Research shows that people tend to be overly risk averse when weighing the potential success or failure of a decision. This tendency is compounded when we consider the vast number of decisions being made across an organization. For various reasons, both individuals and groups are often cautious at the expense of their long-term success. From an analytics practitioner’s point of view, this misalignment presents opportunities to improve outcomes through the strategic use of data.
Before we discuss these opportunities, it is important to understand the psychological causes of risk aversion. Why is it that people avoid taking risks? One reason can be demonstrated through a betting game. Imagine that you have the opportunity to bet on a single coin flip, and you get to call heads or tails. If your choice comes up, you win $150. If the coin lands on the other side, you lose $100. Will you play the game?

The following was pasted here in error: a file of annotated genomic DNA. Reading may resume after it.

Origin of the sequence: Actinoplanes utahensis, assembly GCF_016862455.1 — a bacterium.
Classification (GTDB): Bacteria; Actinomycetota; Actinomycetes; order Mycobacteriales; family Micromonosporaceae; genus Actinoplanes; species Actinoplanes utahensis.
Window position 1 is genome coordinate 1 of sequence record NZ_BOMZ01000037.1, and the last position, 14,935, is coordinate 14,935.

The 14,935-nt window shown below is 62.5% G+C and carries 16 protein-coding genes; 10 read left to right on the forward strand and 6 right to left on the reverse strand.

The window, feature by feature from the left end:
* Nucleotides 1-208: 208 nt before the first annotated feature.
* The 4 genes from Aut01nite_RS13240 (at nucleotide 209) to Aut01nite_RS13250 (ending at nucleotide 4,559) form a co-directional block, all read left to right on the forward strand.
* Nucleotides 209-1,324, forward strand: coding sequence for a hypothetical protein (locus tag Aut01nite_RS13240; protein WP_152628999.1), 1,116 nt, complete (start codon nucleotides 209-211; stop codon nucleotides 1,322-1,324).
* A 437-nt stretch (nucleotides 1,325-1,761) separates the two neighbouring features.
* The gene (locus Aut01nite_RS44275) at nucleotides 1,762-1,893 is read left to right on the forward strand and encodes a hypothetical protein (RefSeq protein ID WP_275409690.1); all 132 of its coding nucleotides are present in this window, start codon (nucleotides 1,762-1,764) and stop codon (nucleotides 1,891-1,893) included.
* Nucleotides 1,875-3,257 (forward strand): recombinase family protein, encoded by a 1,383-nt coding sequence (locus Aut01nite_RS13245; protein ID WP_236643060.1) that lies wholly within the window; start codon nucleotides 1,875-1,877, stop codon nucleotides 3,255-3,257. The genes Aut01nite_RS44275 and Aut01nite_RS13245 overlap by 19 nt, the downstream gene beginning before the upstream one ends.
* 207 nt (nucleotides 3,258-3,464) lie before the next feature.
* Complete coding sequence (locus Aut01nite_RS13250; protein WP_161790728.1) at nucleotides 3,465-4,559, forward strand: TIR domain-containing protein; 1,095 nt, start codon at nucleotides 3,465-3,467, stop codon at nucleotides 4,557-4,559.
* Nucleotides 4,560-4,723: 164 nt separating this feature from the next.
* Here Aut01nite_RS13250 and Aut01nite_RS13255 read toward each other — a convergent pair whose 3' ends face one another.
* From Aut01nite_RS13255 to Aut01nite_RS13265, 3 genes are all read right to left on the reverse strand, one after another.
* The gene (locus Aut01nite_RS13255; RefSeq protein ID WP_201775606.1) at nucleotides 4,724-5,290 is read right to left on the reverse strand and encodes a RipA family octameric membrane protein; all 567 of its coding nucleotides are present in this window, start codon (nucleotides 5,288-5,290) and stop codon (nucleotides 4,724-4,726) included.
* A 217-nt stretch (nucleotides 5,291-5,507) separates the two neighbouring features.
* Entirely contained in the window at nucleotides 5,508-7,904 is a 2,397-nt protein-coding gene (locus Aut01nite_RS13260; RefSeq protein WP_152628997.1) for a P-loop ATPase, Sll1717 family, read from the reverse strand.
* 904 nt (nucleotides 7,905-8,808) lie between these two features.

When asked this question, most people decline the offer, despite its positive expected value (though their responses can change depending on the probabilities and magnitudes of the winning and losing amounts). The reasoning behind that choice is that the pain of losing is greater than the pleasure of winning. Most of us intuitively know that playing many rounds of the game virtually ensures a positive outcome, yet a single round seems risky. This type of perception has been thoroughly studied by behavioral economists and psychologists like Daniel Kahneman, who discusses it in his book Thinking, Fast and Slow.